Saturday, February 16, 2008

Vive le Festival!

Another wonderful day at the Festival du Voyageur. The enthusiasm and good cheer of the Festival's staff and volunteers is infectious - we are having a blast.

It's Saturday today, so all the shops that are usually open in the underground concourse are shut - which means there's nowhere cheap to buy breakfast. Our only option is the hotel's restaurant - which is kind of pricey - but the menu looks great, so down we go. We stroll in only to find the Francophone breakfasting alone, so we join him. Here he is enjoying his Ukrainian Eggs Benedict - poached eggs on top of shaved ham on top of a potato latke - all covered in hollandaise sauce). Delicious.

Today was our first day running the portrait studio. We've been placed in La maison du bourgeois - a gorgeous re-creation of the original building that would have been in the heart of this fort. (A re-creation with heat, hot water and toilets, I am happy to report - the rest of the festival-goers have to use the porto-potties - not a fun thing to do in minus forty degree weather!). La maison is huge - we're on the main floor which is a big open room with a huge fireplace at one end and a number of pelts hanging from pegs on the wall. I've never been able to touch so much fur before - there's badger, raccoon, beaver, wolverine, deer, coyote, white, silver and red fox - they are lovely to look at, very soft and so tactile, and I feel a sudden longing for a fur coat. The trimmed beaver pelt, in particular, is so soft it hardly feels real.

On the second floor there are a number of folks in traditional costume demonstrating period crafts like finger-weaving - which is how the ceintures are made, and one of the weavers tells us the "arrowhead" pattern used is unique to North America - something of a coup in the weaving world. Because of this second floor activity, a lot of people who don't know we're here or what we're about are drawn to the building, so we benefit from their traffic.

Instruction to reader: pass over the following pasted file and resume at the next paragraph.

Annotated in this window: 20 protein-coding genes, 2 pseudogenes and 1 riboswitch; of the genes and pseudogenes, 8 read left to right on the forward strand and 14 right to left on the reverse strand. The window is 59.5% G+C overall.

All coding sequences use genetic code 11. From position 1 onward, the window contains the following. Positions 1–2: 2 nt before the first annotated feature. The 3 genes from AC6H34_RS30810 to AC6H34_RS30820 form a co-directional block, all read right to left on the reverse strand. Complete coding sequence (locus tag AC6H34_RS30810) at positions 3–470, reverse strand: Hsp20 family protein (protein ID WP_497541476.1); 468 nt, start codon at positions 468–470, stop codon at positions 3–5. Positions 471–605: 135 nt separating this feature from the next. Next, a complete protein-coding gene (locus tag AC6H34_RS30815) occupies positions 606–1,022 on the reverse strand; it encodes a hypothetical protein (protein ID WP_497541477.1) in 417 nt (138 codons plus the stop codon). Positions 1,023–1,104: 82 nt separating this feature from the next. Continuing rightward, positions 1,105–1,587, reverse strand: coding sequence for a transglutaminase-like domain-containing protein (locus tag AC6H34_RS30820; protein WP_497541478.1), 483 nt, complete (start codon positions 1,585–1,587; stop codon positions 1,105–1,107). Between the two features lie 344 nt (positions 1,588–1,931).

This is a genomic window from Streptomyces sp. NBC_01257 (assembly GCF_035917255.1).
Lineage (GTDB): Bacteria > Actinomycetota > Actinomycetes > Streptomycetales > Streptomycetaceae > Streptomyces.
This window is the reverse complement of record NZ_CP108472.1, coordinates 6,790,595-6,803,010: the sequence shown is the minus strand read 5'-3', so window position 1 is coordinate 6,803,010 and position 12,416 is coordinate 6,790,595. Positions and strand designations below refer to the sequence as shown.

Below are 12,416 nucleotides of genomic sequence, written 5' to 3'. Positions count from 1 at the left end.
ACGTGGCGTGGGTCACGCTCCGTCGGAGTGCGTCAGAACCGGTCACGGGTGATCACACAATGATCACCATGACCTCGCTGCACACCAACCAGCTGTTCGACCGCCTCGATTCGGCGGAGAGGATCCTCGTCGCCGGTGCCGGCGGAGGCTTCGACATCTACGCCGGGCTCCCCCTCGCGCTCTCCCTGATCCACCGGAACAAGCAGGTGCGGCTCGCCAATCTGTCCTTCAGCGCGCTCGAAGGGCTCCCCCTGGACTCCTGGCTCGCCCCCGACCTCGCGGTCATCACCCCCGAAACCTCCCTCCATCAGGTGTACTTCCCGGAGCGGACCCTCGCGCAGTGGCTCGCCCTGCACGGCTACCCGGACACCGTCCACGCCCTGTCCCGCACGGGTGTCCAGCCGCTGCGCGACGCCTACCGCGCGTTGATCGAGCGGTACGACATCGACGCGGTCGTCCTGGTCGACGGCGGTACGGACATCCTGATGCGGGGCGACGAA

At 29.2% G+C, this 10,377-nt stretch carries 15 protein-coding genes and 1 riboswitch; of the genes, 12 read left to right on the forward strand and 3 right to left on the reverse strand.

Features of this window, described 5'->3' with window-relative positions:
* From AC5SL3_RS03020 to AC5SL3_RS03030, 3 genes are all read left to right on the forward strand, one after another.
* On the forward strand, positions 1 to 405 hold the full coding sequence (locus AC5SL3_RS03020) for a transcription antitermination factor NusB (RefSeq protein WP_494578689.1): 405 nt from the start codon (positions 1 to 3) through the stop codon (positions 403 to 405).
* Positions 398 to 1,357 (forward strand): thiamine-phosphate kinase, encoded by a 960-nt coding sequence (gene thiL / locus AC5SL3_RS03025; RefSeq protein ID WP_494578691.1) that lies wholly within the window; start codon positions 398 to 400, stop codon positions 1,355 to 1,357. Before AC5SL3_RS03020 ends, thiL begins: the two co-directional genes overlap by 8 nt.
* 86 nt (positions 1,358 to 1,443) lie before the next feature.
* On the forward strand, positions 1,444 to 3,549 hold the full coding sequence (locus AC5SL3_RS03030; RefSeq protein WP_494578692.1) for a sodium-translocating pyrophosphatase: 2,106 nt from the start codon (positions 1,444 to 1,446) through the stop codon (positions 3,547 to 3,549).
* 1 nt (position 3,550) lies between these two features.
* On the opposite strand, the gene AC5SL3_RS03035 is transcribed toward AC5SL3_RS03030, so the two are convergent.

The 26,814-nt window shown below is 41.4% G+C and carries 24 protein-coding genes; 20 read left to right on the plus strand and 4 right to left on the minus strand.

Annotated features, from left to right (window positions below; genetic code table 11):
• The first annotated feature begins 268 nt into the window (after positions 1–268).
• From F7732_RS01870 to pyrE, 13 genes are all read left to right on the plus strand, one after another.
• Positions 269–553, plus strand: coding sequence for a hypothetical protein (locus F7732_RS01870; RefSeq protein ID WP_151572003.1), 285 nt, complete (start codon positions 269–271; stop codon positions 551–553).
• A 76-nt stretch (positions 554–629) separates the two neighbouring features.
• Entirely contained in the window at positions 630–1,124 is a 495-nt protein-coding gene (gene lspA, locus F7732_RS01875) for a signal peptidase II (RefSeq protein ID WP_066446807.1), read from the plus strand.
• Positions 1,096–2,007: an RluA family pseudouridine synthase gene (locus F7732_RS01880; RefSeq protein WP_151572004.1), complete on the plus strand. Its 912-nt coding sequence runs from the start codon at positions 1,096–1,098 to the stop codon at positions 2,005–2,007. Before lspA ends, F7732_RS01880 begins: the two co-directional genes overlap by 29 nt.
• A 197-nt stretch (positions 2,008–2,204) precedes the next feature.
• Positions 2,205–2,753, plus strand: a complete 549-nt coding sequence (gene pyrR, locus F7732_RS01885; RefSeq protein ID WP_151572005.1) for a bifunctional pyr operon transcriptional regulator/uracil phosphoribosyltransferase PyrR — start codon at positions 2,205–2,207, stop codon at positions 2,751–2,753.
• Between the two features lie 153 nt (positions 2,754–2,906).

The room we're in is huge and warm and we took more pictures in the first half hour we were up and running than we ever had before. Public response to the guitar has been very warm - people love the idea of having a memento of the Festival - and we had lineups almost all day long. Our two volunteers, Luaune and Mona, tell us that tomorrow should be even busier...can't wait!

A highlight of the day was meeting the Francophone's sister and brother-in-law (Winnipeg is the Francophone's home town). We arranged to meet them for dinner at their favourite Italian restaurant, Casa Grande, later that evening - and boy, were we glad we did! We had some of the best pizza we have ever eaten! The crust was a miracle - perfect crumb, and light as a feather - and the toppings were generous and well-distributed. My Man had the Calabrese (heavy on sausage and capicollo), the Francophone had the Carne (more meat than I have ever seen in one place), and I had the Napolenata (basically a salt pizza with kalamata olives, capers and anchovies - yum!). Washed down with carafes of house red wine, our tummies were full and warm by the end of the too-short meal, when we had to head back to the festival site for that night's performance. The Francophone's Sister insisted on picking up our bill - yet another example of Manitoban hospitality. Merci!!

The band who were to play the guitar that night were called Venus Murphy - another local band who play a kind of Celtic pub rock with incredible enthusiasm. The crowd loved them. They were very vocal about how thrilled they were to play the guitar - and almost all the band members took a turn on it throughout their set - which thrilled us as well!

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